By: Julia Garelick
During the spring of 2019, Ariana Grande posted a picture of her brain on Instagram. The image was from a scan showing regions of her brain lit up from the effects of PTSD. “That’s why her hair’s so big,” she joked, referencing a line from Mean Girls, “it’s full of trauma.” The way Grande has navigated horrors and her ability to steer towards healing by creating a top-charting song about a panic attack has become fundamental to her music.
Her album, Sweetener, dazzled because of its joy, thank u, next stood out because of its glee and grief, but Positions, her third album in two years, searches for peace. It traces the quiet work of piecing yourself together and the terror of re-learning how to trust. “All them demons help me see [stuff] differently,” she sings 20 seconds into the album, “so don’t be sad for me.” That statement clears the way for some of the record’s goofier moments and functions as a kind of thesis.
Ariana Grande released her new album on Friday, October 30th, and while it’s been broadly welcomed by critics, most agree the singer does not break any new ground. The 27-year-old’s sixth album Positions is an upbeat affair and recognizes her celebration of her new relationship with estate agent Dalton Gomez. Several outlets, including The Evening Standard, The Telegraph, and The Independent, awarded it three stars. NME said the album “lacks the megawatt pop belters of previous releases.” Reviewer Hannah Mylrea said in her own three-star review: “As an introduction to the next era of Grande’s career, it’s solid, but you can’t help but feel it’s missing some of her trademark sparkles.” The Telegraph’s Kate Solomon said: “Positions is not as immediate as the work Grande is known for, though it will find many fans. There are no tentpole hits, no obvious hooks, and far too many words crammed into 14 relatively short and sometimes samey songs. But it explores new territory for the singer: new relationships, a new sound, a new sense of self.”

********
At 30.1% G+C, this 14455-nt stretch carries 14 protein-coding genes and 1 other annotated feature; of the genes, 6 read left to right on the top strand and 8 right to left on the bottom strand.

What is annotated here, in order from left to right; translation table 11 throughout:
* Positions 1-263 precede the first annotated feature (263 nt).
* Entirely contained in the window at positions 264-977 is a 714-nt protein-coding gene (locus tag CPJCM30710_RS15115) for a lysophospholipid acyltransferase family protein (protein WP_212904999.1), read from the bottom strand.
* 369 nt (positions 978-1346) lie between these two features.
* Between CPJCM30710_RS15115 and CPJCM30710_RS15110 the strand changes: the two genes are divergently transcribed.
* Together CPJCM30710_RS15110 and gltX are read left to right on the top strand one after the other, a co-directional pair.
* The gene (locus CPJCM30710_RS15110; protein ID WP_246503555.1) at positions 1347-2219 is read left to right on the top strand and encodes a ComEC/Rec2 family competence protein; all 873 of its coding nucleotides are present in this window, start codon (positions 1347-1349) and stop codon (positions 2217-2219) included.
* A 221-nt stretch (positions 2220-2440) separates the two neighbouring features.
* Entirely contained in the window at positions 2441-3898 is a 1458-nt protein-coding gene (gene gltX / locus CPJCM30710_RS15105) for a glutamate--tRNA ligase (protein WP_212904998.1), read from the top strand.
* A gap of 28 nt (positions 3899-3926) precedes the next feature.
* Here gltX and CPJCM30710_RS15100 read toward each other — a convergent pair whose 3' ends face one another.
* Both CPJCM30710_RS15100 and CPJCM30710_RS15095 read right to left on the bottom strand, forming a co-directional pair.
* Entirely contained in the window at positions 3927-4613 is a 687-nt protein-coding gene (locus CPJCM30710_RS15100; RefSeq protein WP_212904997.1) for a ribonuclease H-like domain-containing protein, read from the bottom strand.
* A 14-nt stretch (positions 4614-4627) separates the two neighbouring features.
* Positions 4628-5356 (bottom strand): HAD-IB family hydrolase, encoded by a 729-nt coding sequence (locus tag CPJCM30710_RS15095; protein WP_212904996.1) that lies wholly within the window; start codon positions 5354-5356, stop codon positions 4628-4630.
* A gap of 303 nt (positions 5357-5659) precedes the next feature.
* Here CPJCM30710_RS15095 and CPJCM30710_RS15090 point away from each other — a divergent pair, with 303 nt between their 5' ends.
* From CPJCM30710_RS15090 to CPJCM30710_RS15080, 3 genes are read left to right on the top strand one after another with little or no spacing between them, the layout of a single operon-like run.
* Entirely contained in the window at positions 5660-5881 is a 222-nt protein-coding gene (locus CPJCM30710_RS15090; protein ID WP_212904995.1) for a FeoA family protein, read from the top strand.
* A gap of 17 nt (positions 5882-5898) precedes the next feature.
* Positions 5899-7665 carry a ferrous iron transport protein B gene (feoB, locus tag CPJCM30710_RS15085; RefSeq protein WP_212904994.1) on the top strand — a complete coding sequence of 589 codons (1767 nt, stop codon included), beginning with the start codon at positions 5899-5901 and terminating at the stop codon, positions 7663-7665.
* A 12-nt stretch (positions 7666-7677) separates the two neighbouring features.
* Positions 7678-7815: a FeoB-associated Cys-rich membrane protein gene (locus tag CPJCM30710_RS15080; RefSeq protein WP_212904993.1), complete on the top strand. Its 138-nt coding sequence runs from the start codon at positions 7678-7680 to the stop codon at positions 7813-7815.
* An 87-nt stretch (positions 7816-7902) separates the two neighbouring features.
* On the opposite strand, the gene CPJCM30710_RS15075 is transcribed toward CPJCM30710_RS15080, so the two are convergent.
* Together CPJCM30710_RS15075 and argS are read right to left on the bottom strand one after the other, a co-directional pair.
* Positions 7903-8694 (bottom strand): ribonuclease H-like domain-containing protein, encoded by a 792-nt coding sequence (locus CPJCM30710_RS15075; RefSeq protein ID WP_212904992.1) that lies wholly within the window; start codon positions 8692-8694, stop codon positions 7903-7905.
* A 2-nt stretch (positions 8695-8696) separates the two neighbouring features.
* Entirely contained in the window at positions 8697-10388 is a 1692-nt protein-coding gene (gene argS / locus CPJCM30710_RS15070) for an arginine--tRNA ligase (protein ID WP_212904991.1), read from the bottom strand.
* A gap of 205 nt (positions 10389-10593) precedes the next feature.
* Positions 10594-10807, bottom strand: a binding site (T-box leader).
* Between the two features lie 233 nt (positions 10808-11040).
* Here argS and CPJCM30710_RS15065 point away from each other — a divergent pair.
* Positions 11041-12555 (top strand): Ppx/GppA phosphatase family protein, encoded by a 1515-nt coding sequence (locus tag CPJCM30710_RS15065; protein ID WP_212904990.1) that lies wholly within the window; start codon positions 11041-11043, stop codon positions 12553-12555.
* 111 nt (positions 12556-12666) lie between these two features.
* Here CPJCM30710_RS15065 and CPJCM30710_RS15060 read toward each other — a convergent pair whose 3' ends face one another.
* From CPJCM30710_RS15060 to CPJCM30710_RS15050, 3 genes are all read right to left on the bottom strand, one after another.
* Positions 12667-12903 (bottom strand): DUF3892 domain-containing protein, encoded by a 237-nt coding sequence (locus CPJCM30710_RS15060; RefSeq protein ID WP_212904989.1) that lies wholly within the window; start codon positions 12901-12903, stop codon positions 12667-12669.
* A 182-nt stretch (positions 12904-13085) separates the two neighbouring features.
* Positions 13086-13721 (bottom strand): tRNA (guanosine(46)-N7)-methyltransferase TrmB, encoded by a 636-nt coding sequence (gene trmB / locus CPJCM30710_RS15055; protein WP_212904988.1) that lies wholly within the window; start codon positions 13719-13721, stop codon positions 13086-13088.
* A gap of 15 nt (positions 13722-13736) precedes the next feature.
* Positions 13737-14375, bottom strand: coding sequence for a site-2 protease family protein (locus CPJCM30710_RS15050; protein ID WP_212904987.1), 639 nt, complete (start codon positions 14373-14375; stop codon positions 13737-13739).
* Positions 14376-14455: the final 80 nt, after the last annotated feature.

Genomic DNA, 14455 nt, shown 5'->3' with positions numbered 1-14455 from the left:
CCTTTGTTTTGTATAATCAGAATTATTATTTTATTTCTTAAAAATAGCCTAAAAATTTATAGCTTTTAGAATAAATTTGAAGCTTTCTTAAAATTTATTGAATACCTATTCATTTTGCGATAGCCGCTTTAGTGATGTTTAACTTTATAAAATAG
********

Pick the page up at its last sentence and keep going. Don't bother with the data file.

Grande’s previous two albums were released after she had experienced high-profile personal tragedies. Sweetener, released in 2018, was her first album since a terrorist attack at one of her concerts in Manchester, while thank u, next followed the suicide of her former boyfriend Mac Miller. This album, on the other hand, in addition to revealing her PTSD, shows a greater sense of comfort and confidence. Grande also exemplifies a more rap style within this album. “My dream has always been to be — obviously not a rapper, but, like, to put out music in the way that a rapper does,” Grande explained in a December 2018 interview, while she was working on the album. It was a winningly reformist approach if not an outright revolutionary one: to turn the pop record into something more like a mixtape than a multiplatform corporate product launch. With its text-speak song titles and air of relative idiosyncrasy, Positions continues in that direction.
Photo courtesy of Us Weekly.